Matt LaPan

An SEC Rebellion

Created on Jun. 04, 2013 6:32 AM EST

The landscape of the SEC is loaded with talent going into the 2013 football season. Jadeveon Clowney, Johnny Manziel and C.J. Mosley are considered household names for football fanatics, and are some of the best players in the country.

There is another player in the SEC who is often overlooked, who maybe should be a household name. That player is Ole Miss wide receiver Donte Moncrief.

Moncrief is a rare combination of size and quickness with very good straight-line speed. The 6-foot 3 Moncrief also showed that he is one of the best deep threats in all of college football, averaging 14.8 yards per catch on 66 receptions, including one play against Texas that made almost every highlight reel.

So what makes Moncrief so dangerous? Outside of his ideal size, Moncrief has extremely strong hands and is a natural hand catcher. He also displays elite body control when attempting to make plays on jump balls or other plays in traffic.

Moncrief also shows a rare trait for bigger receivers, he is very quick in and out of his breaks on routes towards the sidelines and over the middle. Moncrief takes short, choppy steps off the line of scrimmage, even though he has long strides. This allows Moncrief to defeat defenders off the line and then use his speed to beat them down the field. Once Moncrief makes the catch, he is a fantastic open-field runner, using his great agility and speed.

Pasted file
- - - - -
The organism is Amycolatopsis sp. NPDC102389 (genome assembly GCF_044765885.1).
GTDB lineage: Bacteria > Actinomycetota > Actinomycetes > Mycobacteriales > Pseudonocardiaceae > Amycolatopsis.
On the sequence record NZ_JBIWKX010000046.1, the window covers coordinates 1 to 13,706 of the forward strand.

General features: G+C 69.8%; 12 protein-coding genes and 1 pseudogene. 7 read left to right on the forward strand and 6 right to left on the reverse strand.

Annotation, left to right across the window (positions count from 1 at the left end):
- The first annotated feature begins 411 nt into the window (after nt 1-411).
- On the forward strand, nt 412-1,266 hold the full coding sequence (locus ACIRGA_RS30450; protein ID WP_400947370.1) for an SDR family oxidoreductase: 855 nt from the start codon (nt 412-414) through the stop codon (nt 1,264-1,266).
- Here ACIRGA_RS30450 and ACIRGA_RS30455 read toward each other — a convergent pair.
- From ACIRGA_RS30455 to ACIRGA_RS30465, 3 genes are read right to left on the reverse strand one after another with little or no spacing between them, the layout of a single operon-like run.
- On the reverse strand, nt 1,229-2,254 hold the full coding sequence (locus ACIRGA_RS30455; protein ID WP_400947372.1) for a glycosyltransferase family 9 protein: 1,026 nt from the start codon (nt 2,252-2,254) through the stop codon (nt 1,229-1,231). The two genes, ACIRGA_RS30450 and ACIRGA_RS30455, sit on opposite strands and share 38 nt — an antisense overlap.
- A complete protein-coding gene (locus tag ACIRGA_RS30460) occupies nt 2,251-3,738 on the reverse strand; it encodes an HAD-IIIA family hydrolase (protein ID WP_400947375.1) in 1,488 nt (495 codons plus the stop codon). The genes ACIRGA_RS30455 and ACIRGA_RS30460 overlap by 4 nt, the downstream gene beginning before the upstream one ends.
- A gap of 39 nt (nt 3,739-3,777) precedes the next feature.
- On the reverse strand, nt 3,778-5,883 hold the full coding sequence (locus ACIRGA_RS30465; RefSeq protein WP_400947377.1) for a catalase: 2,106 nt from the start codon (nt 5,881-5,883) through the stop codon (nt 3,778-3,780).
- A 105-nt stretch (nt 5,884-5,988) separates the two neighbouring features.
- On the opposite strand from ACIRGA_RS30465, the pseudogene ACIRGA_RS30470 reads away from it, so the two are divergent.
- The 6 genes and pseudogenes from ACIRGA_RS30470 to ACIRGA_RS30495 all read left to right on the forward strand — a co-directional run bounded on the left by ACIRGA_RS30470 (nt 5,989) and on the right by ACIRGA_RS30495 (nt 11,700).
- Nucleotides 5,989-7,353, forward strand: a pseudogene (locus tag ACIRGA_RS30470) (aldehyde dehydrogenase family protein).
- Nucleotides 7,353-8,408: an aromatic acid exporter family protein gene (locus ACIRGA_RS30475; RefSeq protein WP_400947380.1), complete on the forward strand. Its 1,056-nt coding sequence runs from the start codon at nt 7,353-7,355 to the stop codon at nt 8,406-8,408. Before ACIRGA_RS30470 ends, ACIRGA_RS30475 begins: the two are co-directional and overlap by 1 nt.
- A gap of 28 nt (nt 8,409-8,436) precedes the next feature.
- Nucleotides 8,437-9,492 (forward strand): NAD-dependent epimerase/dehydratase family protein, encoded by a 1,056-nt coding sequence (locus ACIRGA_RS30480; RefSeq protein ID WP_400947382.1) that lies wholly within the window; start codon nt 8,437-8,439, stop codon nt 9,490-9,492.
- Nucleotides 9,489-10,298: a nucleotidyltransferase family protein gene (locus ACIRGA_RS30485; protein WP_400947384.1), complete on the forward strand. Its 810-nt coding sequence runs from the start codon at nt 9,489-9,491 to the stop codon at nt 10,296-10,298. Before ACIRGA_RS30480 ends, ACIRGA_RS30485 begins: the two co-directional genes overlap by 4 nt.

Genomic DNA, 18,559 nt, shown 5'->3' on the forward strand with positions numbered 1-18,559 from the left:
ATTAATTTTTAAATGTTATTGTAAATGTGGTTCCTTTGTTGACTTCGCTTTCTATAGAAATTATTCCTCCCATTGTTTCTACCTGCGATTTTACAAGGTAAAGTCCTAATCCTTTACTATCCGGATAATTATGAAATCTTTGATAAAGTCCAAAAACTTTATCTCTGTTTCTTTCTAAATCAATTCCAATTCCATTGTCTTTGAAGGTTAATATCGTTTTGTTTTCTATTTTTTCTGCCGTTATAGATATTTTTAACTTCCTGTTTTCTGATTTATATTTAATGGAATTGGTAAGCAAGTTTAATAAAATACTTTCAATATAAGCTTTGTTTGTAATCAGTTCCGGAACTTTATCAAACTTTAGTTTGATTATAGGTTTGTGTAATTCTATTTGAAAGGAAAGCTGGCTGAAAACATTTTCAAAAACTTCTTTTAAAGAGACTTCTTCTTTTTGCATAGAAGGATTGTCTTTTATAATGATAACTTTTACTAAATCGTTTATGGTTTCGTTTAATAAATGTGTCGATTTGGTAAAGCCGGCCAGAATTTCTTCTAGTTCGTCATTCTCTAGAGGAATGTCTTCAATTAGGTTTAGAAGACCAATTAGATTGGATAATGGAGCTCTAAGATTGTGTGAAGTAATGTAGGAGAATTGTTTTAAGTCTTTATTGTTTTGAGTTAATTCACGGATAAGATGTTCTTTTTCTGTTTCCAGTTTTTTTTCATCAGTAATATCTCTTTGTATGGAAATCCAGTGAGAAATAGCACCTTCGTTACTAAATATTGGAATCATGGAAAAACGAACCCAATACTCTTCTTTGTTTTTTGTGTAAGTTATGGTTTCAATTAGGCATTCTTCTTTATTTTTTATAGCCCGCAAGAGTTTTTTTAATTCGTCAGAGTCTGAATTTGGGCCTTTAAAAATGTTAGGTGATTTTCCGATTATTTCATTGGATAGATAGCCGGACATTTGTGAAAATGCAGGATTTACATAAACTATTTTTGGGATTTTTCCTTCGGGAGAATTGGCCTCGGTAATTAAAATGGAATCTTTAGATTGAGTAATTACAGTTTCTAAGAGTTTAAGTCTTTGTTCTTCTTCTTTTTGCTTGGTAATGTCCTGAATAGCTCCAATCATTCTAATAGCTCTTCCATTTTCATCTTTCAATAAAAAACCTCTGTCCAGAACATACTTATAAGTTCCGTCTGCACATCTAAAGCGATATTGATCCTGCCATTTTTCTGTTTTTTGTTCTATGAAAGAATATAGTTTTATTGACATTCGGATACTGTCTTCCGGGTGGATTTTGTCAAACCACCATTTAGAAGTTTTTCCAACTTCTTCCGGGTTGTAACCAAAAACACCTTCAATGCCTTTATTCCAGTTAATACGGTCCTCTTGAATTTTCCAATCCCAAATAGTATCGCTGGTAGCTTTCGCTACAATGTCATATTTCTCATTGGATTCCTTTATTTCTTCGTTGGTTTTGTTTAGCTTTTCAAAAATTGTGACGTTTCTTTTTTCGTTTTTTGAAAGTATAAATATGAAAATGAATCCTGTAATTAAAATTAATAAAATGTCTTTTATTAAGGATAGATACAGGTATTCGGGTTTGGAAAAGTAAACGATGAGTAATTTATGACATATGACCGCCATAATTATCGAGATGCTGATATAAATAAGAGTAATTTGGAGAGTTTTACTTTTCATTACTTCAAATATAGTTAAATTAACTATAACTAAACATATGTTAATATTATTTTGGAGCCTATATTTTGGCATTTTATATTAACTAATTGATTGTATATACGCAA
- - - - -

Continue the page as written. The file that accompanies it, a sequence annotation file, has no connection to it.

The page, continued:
The one trait that Moncrief possesses that separates him from most other receivers is his blocking ability. Although Moncrief is not the best blocker at wide receiver in the country, he is one of the most willing blockers. Moncrief sells out his body on a consistent basis to make blocks on defensive backs as well as linebackers. 

For all the portions of Moncrief's game that make him one of the best in the SEC, there is one mistake that Moncrief makes too often. That mistake, which is evident in his game film, is field presence, Moncrief often appears to not know where his feet are when running near or trying to make a catch on the sidelines. This consistently costs him extra yards after the catch, as well as receptions. 

All of these factors, combined with another year of experience with Ole Miss quarterback Bo Wallace, could help Moncrief's draft stock skyrocket this year. One thing that is for certain, it will be a fun year to watch one of the best receivers in college football.

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